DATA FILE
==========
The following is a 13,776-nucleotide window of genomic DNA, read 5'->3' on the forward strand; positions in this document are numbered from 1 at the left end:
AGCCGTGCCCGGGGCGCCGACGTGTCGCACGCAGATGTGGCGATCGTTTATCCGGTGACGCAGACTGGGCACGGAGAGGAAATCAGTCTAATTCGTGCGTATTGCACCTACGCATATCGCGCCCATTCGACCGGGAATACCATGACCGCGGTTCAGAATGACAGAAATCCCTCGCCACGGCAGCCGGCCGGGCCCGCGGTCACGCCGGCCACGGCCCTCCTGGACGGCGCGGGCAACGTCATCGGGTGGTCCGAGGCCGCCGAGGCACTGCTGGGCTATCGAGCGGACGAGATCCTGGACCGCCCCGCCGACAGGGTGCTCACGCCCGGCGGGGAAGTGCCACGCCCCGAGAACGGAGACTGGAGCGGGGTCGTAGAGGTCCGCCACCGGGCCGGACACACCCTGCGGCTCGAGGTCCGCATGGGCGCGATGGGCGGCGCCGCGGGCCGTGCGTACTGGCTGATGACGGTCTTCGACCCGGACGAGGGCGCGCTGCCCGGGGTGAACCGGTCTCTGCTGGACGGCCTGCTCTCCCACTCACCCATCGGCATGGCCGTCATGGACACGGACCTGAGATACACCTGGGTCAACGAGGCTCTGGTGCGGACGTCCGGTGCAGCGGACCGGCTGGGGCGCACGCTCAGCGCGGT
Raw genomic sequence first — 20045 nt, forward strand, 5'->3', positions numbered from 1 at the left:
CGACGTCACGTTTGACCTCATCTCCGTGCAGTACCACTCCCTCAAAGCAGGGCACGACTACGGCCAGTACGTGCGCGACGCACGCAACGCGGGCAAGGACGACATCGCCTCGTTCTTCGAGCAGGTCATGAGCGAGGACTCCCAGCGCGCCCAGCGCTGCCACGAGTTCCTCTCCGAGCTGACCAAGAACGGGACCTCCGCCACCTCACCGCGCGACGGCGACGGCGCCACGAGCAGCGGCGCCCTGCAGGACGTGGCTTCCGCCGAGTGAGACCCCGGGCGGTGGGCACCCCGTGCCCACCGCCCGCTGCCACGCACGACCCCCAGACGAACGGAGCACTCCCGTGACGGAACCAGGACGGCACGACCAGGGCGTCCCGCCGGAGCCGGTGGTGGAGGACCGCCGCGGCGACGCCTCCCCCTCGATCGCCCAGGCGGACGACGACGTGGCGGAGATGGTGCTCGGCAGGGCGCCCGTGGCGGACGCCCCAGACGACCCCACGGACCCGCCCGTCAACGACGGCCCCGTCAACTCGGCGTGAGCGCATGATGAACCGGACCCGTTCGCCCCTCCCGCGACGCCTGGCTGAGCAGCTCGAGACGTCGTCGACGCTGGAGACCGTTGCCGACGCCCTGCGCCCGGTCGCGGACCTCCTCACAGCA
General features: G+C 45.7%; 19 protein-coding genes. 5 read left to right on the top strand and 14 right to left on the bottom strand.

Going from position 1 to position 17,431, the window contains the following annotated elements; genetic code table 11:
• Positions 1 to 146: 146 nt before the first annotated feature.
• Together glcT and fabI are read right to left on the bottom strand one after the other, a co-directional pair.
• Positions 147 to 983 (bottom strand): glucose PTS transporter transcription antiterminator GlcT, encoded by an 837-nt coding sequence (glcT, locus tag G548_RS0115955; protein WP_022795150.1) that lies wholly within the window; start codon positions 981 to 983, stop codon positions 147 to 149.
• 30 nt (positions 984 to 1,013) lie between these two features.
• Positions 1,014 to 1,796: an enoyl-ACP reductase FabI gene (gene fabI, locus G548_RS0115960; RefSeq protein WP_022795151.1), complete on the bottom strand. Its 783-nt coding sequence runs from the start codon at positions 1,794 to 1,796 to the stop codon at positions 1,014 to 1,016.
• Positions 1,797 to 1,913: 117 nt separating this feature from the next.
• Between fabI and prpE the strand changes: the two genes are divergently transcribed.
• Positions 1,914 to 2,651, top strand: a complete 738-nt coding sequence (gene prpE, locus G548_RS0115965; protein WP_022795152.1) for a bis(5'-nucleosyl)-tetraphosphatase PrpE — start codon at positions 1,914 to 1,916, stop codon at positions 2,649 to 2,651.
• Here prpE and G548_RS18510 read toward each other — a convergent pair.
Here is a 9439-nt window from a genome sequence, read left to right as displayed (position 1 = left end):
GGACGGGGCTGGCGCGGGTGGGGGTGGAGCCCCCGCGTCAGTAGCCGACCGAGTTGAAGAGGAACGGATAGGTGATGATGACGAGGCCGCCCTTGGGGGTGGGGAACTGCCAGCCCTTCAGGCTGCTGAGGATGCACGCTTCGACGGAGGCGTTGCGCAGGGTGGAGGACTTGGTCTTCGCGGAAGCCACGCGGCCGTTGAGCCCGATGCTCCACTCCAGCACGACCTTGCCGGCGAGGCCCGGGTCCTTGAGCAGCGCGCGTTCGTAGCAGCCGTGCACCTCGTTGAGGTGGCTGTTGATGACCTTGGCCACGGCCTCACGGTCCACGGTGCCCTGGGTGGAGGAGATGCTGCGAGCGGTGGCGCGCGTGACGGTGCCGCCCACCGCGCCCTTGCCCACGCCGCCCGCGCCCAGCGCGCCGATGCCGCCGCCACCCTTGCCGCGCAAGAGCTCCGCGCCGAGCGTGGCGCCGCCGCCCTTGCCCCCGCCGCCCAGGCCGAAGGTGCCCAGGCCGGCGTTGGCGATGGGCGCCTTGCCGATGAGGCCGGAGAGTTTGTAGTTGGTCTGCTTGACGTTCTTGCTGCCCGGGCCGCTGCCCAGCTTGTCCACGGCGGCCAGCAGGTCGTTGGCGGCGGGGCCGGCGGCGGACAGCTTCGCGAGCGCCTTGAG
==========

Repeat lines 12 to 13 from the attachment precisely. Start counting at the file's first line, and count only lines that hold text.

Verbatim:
• Positions 1,797 to 1,913: 117 nt separating this feature from the next.
• Between fabI and prpE the strand changes: the two genes are divergently transcribed.